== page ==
Here's an update of a post from 2016. It still holds true today...
USB "Thumb" Drives are popular tools for backing up and transporting data. They are small and feather-light, yet can hold mountains of data. Their compact design enables us to conveniently slip them into our pockets when on the go and then used in almost any device that's handy. However, it is precisely this efficient usefulness that also makes them dangerous. Consider the following:
- Malware can hop onto your USB drive from an infected computer and then copy itself onto other systems as you move from computer to computer.
- Hackers can use their own USB drives to steal information from your computer, even if it's not turned on.
- A new kind of USB drive called the USB Killer can completely destroy your computer within seconds using a fatal power surge though your computer's USB port.
- Because they are so small, USB drives are very easily lost or stolen which can result in the complete loss of your work or make your sensitive information vulnerable to theft. Corporate breaches have occurred in this fashion.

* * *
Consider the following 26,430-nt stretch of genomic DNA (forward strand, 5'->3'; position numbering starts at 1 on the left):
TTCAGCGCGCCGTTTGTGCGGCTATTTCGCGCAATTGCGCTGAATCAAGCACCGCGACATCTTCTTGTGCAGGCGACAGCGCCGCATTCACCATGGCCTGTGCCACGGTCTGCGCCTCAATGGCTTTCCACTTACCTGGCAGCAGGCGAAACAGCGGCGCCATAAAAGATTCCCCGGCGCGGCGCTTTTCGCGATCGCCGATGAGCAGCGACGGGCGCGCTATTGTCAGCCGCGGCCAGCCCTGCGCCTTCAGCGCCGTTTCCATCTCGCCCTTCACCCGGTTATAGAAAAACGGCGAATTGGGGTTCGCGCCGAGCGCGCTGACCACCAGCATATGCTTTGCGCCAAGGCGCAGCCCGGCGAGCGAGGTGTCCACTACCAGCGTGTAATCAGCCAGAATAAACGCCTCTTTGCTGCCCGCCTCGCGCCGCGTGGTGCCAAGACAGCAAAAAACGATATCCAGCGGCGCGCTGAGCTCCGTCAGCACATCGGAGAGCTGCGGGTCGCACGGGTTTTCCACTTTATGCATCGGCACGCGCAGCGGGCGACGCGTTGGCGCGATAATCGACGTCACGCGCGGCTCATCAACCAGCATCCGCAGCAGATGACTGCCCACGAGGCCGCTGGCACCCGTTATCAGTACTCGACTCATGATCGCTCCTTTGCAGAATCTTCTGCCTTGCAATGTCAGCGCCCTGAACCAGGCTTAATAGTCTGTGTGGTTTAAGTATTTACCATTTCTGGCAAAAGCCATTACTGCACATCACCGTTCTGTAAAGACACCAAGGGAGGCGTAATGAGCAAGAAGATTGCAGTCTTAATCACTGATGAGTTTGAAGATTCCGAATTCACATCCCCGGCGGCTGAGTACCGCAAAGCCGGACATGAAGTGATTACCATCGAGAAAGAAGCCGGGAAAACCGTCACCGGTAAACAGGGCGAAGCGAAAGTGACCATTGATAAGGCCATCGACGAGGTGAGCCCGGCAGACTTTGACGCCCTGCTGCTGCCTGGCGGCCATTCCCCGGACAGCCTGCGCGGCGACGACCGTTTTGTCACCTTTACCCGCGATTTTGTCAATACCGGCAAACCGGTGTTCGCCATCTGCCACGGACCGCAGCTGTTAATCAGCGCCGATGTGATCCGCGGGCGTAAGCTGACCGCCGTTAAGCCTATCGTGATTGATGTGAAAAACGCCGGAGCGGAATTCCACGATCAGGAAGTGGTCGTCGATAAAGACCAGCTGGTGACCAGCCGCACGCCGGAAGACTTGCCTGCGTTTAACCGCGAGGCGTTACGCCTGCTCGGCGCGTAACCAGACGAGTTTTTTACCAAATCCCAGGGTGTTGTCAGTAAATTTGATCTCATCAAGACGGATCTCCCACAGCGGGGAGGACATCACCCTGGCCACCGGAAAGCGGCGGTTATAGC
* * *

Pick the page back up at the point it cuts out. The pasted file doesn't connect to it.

Here's what to do to protect yourself:
- Don't use your personal USB drive at work and don't use your work USB drive at home!
- Use the password feature on your USB device.
- Keep all security software on your computer up to date. You must remain vigilant though as security software will not be able to prevent all malware.
- Do not plug a mysterious USB drive into your device. If it's not yours, don't use it! As an example, this is the method that was used to get Stuxnet into Iran's nuclear program.
- Don't leave your computer unattended unless it's locked.
- Save and send more data through the cloud. Are you just putting a large file on a USB drive so you can share it with someone else? For City related business, please take advantage of the City's SENDIT service and instantly share files with others
Today, the Chesapeake Police Department was sent a warning about USB drives with malicious software:
"A neighboring city recently received a letter containing a clear credit card shaped USB drive. On the back of the credit card there was a handwritten note that stated, “Play me now.” After further investigation it was determined that the USB contained malicious software."
If you find or receive anything like this, please contact the IT Help Desk and obviously do not insert it into anything.